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Lichen planus of the mouth is especially rare in children but is commonly encountered in adults. Lichen planus in children is particularly uncommon in the Western World but is reported in sub-Saharan Africa (4). One study documenting lichen planus in children from South East Nigeria (13 children, eight boys and five girls) aged between 3 and 15 years reports it to be more common on the skin than in the oral cavity.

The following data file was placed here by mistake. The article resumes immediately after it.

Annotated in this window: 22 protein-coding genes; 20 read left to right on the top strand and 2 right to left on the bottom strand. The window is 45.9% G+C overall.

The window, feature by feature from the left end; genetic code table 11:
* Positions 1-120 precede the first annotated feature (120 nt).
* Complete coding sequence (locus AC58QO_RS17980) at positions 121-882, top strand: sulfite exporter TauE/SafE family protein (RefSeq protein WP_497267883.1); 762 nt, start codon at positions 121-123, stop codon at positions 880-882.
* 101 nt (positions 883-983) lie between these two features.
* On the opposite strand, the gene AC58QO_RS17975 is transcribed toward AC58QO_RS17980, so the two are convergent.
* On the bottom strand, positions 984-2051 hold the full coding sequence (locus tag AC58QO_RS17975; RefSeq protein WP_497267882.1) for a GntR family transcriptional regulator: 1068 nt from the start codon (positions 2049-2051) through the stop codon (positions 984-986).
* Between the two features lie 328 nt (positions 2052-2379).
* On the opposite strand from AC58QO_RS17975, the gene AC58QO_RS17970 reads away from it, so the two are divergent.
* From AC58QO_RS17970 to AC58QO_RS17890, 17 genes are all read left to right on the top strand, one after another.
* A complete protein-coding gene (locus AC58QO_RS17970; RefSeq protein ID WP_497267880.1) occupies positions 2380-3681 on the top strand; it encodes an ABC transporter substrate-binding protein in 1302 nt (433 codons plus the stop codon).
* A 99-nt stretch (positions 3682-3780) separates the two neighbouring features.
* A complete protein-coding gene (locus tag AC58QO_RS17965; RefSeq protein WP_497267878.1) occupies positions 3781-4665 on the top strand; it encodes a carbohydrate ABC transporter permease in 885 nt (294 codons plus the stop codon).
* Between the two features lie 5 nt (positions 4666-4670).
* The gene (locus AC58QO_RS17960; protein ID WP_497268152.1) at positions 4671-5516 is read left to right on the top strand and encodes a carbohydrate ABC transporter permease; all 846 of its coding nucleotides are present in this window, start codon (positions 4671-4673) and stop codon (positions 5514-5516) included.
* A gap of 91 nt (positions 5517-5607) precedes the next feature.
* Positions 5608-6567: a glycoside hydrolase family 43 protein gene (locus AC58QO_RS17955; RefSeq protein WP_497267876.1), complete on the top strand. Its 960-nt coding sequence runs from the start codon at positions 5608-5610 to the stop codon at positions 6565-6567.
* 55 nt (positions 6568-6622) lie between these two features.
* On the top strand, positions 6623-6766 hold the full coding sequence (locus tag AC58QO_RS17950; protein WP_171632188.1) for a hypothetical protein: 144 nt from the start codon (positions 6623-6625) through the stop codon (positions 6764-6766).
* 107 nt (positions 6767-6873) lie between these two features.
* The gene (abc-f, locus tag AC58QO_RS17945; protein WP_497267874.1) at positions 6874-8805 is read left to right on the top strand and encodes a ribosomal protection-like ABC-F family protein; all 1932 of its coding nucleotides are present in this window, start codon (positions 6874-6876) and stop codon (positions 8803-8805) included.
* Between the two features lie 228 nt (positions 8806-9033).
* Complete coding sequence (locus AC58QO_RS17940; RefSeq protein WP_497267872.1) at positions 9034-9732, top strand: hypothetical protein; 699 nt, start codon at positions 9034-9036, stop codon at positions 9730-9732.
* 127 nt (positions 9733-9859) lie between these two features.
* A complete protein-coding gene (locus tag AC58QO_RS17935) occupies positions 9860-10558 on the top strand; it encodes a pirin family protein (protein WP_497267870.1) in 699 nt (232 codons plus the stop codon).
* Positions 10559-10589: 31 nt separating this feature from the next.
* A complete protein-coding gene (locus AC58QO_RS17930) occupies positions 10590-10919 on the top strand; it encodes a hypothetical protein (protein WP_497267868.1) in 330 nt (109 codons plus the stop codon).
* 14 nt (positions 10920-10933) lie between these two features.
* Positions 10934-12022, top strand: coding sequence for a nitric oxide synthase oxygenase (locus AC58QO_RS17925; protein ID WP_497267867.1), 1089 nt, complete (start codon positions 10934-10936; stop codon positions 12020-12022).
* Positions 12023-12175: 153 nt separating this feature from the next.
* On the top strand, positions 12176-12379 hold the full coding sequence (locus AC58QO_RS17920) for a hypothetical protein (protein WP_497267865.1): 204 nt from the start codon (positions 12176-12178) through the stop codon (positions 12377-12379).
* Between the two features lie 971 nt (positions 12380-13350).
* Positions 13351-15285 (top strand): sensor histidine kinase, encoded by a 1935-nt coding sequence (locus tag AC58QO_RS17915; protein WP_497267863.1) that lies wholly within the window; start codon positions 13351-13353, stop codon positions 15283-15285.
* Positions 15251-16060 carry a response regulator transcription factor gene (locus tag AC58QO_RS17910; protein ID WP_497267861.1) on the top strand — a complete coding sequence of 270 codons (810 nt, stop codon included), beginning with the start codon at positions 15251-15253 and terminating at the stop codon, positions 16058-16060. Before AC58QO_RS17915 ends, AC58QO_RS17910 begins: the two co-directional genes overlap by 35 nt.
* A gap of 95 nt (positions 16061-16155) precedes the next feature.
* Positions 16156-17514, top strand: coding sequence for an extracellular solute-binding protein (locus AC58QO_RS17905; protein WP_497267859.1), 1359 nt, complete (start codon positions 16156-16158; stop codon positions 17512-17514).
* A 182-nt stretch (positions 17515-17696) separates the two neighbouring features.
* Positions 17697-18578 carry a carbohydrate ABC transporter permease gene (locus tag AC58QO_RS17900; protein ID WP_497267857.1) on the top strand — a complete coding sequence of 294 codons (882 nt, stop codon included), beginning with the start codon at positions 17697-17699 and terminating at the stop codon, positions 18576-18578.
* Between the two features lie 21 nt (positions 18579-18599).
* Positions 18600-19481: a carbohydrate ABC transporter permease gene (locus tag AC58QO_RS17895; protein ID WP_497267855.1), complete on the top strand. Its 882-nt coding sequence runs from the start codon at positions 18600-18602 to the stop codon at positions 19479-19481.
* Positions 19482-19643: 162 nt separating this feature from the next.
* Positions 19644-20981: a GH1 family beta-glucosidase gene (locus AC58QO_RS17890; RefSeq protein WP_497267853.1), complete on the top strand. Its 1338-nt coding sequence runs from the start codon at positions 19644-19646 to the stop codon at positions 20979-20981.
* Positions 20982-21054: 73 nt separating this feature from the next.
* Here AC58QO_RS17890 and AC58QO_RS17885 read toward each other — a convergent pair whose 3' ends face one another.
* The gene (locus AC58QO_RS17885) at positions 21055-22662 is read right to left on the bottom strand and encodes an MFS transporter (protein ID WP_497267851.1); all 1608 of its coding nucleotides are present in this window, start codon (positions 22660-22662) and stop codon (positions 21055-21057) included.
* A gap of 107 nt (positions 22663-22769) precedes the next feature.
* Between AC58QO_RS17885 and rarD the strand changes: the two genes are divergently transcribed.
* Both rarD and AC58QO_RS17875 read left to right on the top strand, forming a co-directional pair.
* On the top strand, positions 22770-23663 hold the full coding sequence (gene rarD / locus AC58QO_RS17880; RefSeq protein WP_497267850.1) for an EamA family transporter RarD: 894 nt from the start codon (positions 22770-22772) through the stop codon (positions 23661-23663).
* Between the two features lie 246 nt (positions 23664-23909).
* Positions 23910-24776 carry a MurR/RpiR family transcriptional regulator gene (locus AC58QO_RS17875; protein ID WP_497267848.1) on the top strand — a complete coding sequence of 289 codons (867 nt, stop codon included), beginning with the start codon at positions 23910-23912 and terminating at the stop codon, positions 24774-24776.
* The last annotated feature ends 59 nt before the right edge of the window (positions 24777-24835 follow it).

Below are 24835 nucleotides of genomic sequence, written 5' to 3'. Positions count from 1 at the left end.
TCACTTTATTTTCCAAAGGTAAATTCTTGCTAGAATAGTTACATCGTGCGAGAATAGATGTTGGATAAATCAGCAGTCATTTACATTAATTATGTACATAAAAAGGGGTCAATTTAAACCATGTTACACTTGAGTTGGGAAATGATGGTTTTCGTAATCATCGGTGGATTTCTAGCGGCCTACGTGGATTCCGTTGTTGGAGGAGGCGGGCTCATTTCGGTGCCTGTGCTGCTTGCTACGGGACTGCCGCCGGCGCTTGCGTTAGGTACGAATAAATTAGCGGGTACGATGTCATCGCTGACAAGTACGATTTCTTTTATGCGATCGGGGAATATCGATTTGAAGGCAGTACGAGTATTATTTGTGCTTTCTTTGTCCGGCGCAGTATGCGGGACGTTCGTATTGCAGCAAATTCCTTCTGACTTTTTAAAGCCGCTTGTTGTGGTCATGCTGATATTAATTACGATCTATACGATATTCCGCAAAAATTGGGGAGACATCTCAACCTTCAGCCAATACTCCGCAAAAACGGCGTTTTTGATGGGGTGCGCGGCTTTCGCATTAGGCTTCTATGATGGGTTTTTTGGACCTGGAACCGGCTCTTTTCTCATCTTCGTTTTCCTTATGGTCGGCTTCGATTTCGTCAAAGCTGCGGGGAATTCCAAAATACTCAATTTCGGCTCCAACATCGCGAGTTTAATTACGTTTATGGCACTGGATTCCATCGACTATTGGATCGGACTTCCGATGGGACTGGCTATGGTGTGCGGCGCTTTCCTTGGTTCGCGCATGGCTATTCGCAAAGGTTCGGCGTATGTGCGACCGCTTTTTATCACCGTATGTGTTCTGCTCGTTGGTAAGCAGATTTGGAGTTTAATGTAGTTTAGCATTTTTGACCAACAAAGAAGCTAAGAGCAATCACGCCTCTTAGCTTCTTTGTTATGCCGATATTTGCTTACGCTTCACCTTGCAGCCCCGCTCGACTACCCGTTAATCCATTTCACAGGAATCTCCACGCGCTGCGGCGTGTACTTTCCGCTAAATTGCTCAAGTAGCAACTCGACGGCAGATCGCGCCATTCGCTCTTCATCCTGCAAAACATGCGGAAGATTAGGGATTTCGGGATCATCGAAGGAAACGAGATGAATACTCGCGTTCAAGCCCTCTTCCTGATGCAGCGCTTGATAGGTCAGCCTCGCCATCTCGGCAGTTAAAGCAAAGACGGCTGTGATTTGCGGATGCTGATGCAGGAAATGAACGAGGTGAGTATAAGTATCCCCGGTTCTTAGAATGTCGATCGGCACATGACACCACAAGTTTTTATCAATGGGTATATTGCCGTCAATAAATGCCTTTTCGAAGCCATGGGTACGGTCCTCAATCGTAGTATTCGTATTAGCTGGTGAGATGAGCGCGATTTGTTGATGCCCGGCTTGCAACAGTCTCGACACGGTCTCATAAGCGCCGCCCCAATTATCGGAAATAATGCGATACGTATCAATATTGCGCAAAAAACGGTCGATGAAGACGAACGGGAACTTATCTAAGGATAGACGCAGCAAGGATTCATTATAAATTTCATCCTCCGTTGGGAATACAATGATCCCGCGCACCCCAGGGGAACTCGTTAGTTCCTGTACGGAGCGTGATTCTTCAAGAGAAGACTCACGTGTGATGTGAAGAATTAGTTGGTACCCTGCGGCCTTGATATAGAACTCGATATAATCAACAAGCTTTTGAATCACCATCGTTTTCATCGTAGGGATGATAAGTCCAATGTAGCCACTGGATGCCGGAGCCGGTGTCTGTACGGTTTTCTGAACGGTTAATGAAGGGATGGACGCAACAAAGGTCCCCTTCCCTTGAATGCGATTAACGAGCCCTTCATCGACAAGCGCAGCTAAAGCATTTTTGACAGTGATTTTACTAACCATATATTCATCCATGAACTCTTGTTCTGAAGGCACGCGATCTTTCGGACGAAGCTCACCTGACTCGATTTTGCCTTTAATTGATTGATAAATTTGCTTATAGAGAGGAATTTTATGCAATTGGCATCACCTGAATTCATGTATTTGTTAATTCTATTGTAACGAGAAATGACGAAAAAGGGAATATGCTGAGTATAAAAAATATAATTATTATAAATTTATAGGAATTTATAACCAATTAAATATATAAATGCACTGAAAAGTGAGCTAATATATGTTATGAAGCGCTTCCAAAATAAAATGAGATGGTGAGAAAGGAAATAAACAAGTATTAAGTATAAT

Lichen planus is a common chronic immune mediated disease affecting 2% of the general adult US population. It has a variety of clinical presentations, management, and predisposing factors that renders it a family of diseases rather than one entity with a specific treatment modality (5). To be specific, lichen planus can be immune mediated, drug induced, associated with transplant rejection (also known as graft versus host disease), or associated with galvanic effect (when two separate restorations are in opposite contact with each other). It is also seen in families (though rarely), and is known to undergo a malignant transformation in about 2.5% of cases. Given the versatility of this disease, it is difficult to apply one treatment modality for all presentations (4-6).